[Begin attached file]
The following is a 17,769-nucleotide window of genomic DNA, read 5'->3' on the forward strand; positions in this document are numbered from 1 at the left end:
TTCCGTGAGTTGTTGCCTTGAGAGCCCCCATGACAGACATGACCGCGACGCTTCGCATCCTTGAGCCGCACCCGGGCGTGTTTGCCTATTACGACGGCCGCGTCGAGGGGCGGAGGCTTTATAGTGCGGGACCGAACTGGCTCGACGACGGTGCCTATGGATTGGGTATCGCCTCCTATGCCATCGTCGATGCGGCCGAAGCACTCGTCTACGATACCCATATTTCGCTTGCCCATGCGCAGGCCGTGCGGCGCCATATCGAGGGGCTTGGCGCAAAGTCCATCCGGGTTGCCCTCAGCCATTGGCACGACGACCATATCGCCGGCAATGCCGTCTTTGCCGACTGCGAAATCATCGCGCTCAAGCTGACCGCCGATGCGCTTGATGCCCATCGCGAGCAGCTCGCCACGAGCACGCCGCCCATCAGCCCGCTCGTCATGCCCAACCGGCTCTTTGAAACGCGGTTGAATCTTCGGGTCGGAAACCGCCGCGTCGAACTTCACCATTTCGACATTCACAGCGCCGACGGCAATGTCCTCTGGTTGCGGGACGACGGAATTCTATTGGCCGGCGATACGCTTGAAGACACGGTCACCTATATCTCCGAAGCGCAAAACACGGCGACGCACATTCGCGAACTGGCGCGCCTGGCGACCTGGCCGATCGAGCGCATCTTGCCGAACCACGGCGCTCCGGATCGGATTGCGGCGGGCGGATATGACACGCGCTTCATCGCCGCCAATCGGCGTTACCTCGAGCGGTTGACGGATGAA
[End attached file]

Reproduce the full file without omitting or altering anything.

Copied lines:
The following is a 17,769-nucleotide window of genomic DNA, read 5'->3' on the forward strand; positions in this document are numbered from 1 at the left end:
TTCCGTGAGTTGTTGCCTTGAGAGCCCCCATGACAGACATGACCGCGACGCTTCGCATCCTTGAGCCGCACCCGGGCGTGTTTGCCTATTACGACGGCCGCGTCGAGGGGCGGAGGCTTTATAGTGCGGGACCGAACTGGCTCGACGACGGTGCCTATGGATTGGGTATCGCCTCCTATGCCATCGTCGATGCGGCCGAAGCACTCGTCTACGATACCCATATTTCGCTTGCCCATGCGCAGGCCGTGCGGCGCCATATCGAGGGGCTTGGCGCAAAGTCCATCCGGGTTGCCCTCAGCCATTGGCACGACGACCATATCGCCGGCAATGCCGTCTTTGCCGACTGCGAAATCATCGCGCTCAAGCTGACCGCCGATGCGCTTGATGCCCATCGCGAGCAGCTCGCCACGAGCACGCCGCCCATCAGCCCGCTCGTCATGCCCAACCGGCTCTTTGAAACGCGGTTGAATCTTCGGGTCGGAAACCGCCGCGTCGAACTTCACCATTTCGACATTCACAGCGCCGACGGCAATGTCCTCTGGTTGCGGGACGACGGAATTCTATTGGCCGGCGATACGCTTGAAGACACGGTCACCTATATCTCCGAAGCGCAAAACACGGCGACGCACATTCGCGAACTGGCGCGCCTGGCGACCTGGCCGATCGAGCGCATCTTGCCGAACCACGGCGCTCCGGATCGGATTGCGGCGGGCGGATATGACACGCGCTTCATCGCCGCCAATCGGCGTTACCTCGAGCGGTTGACGGATGAA